Words by Richard Allen

Photography by LP Taylor Photography


Now, she’s enjoying watching her own son and a plethora of other youngsters experience the same joy in the GSA, of which she is now president.

“From the time I was 5 until I was about 15 I played. It was always fun,” Lesley said, adding with a smile. “I grew up playing on the boys team.”

Lesley’s dad was a coach in the GSA when she played in the 1990s. The league has roots stretching back about four decades. Now, she is a coach herself, on two teams, a head coach on one (Under-13 BoysDynamite) and an assistant on another (U-5 Co-EdCrazy Monkeys) with her good friend and fellowGSA board member Rebecca Freeman.

“My dad was my coach, and now I coach my son(on the U-13 team). I’ll still run into kids, now adults, who ask how my dad is doing,” Lesley said. “We’ll always be kids.”

That philosophy is a big reason the GSA has with-stood the test of time. First and foremost it is about having fun. In fact, the U-5 and U-6 levels don’t even keep score and they don’t have goalkeepers.

These levels are known to many as “herd ball.” The name is derived from watching all the players run together, like a herd, toward a ball that one of them kicked down the field.

“I had to coach it for the first time in a while recently.I coach older kids mostly, so going down, it was nice,”said GSA Coaching Director Lauren Wright.

“That’s the best age,” GSA Facilities Director Amon Veron said. “They’re playing with bugs, looking around, when they’re not chasing a ball.”

But Amon said that while it may not always seem like it, the players at those ages are learning skills and tactics they will use as they grow older.

“My daughter is a perfect example. The first year she clung to my leg and didn’t know a lot about what to do, but then she worked at it and got better,” he said. “Now, she’s a really good player. Whether you think they’re learning something or not, they’re picking it up.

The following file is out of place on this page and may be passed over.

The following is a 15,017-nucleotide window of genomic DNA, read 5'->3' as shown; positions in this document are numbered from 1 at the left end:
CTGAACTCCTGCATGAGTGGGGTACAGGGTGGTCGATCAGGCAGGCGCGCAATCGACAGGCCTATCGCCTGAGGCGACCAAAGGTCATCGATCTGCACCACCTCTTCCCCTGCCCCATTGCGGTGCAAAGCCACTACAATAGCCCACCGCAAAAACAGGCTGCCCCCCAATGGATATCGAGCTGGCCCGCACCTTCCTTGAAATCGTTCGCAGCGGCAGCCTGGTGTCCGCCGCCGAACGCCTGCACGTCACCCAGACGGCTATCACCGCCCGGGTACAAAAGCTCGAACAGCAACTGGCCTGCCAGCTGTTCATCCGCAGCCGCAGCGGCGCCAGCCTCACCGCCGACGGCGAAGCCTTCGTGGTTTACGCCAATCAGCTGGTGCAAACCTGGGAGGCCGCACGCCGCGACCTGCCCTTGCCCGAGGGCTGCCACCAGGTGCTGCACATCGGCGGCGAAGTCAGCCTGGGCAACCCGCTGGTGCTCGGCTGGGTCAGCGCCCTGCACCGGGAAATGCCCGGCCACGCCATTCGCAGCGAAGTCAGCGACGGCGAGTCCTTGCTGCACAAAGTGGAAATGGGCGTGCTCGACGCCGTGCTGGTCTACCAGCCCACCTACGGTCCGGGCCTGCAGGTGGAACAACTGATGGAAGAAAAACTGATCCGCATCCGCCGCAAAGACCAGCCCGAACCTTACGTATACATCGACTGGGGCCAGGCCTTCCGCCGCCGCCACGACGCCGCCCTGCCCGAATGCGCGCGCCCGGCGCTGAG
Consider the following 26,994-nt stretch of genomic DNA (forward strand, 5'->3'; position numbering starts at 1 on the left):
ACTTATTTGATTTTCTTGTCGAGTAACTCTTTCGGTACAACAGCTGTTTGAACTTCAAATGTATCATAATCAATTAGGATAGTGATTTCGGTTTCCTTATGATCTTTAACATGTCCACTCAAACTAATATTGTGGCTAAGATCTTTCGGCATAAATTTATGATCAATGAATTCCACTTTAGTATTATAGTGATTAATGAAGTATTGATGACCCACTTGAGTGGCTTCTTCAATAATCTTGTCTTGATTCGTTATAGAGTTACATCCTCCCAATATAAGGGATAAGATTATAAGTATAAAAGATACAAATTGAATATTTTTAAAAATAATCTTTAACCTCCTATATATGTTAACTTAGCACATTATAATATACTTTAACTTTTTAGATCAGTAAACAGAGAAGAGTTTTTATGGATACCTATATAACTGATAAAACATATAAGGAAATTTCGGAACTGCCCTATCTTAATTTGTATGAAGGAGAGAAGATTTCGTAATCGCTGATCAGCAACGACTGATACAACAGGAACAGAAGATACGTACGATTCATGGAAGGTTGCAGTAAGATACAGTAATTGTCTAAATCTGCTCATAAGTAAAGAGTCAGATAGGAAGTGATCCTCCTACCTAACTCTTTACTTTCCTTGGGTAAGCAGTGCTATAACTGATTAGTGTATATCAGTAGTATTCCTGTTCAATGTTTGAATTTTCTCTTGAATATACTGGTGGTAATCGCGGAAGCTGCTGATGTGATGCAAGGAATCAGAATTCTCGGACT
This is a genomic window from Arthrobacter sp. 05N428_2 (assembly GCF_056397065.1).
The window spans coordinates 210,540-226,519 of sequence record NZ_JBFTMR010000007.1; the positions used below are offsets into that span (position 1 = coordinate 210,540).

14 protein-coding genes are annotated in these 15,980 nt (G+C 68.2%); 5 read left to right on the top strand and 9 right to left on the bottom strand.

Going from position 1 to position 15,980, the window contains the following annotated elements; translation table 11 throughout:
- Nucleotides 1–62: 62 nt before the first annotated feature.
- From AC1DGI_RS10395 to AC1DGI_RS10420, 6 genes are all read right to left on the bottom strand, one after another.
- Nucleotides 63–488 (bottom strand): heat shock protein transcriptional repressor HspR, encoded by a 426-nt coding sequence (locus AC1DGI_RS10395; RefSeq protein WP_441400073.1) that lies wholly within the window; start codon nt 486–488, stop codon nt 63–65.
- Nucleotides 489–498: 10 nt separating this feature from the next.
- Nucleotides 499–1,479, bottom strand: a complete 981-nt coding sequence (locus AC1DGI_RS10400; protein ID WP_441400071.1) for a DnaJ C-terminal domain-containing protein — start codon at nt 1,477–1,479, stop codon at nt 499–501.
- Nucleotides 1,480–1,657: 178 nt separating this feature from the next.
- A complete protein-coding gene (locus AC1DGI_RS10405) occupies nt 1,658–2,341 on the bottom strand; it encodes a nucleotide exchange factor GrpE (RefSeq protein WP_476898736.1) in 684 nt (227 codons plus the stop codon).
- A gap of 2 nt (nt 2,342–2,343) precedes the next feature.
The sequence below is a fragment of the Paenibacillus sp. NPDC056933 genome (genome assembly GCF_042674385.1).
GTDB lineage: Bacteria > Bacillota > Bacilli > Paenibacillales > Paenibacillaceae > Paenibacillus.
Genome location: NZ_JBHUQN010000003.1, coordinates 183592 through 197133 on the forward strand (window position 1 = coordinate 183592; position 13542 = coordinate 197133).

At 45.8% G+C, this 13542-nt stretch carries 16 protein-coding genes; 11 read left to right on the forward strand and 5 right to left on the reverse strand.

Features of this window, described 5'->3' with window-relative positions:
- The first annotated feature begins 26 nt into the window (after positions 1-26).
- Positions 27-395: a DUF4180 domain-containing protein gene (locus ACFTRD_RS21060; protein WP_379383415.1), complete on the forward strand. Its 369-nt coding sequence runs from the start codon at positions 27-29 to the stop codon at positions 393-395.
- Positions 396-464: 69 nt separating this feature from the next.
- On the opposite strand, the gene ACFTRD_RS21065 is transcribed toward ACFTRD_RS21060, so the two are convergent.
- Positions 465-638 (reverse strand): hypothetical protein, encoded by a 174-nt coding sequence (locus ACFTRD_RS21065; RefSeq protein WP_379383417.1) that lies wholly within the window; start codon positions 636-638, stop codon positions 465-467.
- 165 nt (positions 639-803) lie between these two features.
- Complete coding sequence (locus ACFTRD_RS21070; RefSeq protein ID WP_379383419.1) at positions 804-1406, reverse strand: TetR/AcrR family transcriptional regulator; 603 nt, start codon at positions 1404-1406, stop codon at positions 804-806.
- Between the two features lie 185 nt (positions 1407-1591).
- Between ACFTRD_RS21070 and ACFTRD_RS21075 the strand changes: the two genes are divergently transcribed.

“I tell my players every night to just kick the ball around, get a feel for it. That’s true, no matter what age you are or how much you play. You can’t become too familiar with the ball.”

Rebecca added, “A lot of them, they watch their older siblings and they admire them – and they are paying attention and learning.”

Amon coaches his daughter, Maci, on the U-9 GirlsPink Panthers. It’s common for parents to coach their own children, not only in the GSA, but in many youth sports. Rebecca coaches her two sons, being an assistant on Braxton’s U-9 Boys Cobras and the head coach of the aforementioned U-5 Co-Ed Crazy Monkeys with Braydon.

In fact, the GSA prides itself on its strong family connections. Many players today have parents, likeLesley, who played themselves, and there are siblings, cousins, etc. who have come through or are currently in the league, which has almost 500 players for every season.

The league plays two seasons every year. The spring season is March through May, and the fall season is August through November. The younger teams play against each other and every player gets a trophy at season’s end, while the U-9 and above are more competitive and travel to face teams from other towns such as Stephenville, Weatherford, Mineral Wells and Burleson.

But competition never takes precedence over everyone enjoying themselves. The league has arule that all players at all levels must play at least half of every game.